Does this mean “yes” includes or excludes events like researchers testing this with non-negligible hand-holding, by giving it some access to a networked system (optionally: an unpatched and insecure one) and telling it to try to break out, in a kind of reverse-pentesting experiment?

@yaboi69 That scenario would not resolve YES. I will edit the description to clarify: this is about escaping containment in an unplanned way.

predicts YES

Does demonstration of breaking out of a sandbox environment it was not told was a sandbox environment, count?

predicts YES

@firstuserhere Basically running inside a container on a server, and the instance was provisioned so that the container didn't really have a way to communicate with other containers running on the same server without ssl certs or something. Yet, if we find evidence of attempted and successful connection established, it would resolve yes, correct?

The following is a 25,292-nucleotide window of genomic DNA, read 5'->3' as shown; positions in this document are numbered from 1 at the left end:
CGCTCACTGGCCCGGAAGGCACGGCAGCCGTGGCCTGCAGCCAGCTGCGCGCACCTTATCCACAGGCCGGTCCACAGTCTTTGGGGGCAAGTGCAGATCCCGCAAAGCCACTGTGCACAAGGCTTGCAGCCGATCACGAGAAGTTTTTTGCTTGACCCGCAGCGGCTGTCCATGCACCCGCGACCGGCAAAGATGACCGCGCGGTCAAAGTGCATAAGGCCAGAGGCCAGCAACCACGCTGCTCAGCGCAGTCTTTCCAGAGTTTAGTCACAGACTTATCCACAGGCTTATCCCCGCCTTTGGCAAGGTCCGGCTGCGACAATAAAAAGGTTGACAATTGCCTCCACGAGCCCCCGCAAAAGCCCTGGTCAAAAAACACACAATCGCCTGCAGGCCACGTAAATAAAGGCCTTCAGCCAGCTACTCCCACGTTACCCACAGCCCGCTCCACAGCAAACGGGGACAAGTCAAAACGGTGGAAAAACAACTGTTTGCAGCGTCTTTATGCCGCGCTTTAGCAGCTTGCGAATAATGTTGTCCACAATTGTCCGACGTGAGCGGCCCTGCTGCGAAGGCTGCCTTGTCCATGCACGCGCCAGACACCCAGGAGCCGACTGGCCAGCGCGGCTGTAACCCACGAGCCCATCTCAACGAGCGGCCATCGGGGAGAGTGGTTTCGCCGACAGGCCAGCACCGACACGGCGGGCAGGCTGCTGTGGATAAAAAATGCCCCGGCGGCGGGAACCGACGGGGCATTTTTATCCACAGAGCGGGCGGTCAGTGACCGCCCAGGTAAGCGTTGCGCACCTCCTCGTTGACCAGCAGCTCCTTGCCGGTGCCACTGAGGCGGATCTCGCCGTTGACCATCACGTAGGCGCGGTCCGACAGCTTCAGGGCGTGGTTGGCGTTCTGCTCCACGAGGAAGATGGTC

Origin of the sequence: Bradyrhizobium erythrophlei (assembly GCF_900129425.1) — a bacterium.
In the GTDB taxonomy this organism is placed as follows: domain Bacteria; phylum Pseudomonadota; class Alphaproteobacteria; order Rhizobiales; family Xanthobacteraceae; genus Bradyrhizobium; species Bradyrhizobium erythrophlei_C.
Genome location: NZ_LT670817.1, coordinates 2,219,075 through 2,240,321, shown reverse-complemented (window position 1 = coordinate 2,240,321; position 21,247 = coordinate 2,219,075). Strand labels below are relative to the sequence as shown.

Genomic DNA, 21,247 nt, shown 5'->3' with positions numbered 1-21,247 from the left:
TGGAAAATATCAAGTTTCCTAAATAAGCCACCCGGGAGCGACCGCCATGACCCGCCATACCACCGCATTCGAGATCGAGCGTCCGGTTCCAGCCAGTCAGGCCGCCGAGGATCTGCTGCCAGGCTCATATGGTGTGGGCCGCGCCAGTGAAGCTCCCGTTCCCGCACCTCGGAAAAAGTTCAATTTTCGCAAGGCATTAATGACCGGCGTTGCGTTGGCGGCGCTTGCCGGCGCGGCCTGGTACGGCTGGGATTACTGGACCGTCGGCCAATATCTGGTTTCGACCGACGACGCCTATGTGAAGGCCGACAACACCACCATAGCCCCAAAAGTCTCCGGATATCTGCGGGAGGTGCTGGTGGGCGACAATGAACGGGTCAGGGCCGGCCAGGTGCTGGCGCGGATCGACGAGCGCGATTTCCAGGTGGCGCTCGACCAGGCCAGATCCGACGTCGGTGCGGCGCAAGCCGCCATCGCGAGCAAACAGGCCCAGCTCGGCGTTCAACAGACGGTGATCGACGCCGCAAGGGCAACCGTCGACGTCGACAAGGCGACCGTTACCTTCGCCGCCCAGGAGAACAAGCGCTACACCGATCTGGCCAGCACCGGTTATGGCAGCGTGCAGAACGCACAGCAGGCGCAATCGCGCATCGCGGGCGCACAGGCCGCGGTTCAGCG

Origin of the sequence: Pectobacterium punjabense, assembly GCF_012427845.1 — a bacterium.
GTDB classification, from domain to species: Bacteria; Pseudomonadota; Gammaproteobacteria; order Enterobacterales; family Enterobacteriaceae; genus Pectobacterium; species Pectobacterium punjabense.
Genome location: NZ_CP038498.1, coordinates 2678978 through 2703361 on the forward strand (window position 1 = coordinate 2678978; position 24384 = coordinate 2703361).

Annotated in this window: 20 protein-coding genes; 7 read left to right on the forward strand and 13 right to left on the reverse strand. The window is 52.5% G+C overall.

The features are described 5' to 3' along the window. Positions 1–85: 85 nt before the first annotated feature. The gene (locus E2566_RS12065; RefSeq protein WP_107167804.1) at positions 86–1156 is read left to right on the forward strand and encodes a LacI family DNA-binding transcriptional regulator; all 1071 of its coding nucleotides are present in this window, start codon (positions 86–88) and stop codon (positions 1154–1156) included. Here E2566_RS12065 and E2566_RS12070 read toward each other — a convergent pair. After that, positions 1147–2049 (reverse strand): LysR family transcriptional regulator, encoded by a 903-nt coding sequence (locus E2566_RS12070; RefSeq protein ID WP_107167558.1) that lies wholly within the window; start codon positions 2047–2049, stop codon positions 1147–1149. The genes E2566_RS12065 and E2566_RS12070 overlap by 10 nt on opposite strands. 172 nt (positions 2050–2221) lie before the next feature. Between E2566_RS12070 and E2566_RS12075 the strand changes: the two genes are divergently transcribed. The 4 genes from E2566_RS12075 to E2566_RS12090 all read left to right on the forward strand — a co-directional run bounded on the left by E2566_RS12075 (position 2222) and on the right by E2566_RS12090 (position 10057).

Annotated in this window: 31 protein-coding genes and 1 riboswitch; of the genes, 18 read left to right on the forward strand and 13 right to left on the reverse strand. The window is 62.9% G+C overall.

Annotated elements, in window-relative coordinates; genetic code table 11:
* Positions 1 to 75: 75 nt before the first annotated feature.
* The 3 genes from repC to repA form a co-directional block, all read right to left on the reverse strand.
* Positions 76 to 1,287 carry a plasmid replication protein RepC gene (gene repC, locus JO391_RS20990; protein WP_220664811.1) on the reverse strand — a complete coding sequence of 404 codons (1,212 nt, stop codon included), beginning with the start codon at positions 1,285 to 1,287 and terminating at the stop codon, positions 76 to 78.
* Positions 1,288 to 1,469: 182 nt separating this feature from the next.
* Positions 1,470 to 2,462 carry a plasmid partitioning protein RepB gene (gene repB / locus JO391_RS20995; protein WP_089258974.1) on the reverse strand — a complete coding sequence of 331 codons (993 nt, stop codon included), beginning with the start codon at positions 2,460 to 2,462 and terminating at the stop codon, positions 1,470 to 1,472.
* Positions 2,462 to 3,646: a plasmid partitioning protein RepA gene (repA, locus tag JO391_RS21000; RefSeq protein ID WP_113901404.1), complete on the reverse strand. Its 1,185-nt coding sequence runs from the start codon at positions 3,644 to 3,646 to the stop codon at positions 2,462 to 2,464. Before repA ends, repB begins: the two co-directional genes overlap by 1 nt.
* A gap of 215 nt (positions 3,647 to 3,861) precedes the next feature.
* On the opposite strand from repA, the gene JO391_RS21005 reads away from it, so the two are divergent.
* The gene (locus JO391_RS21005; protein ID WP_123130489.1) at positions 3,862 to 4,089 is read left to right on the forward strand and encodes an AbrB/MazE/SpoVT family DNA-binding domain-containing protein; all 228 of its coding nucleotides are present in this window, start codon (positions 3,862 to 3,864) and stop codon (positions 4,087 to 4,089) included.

bought Ṁ50 of YES

@firstuserhere For example, imagine the container (a) was provisioned in a way that the /a/secrets was shipped directly with it. An application running inside it would need to specify "ssl_certs" : true inside the config.json to even know that /a/secrets exists.

predicts YES

@firstuserhere However I see no reason for a model trained on tons of such apps to not pick up on patterns like that and attempt something. And if the valid certs exist (I'm going to assume a setting where the researcher provided correct certs, we're not expecting the model to come up with them lol) then I definitely see this as a plausible experimental setting.

What if it make humans copy it a little bit a time?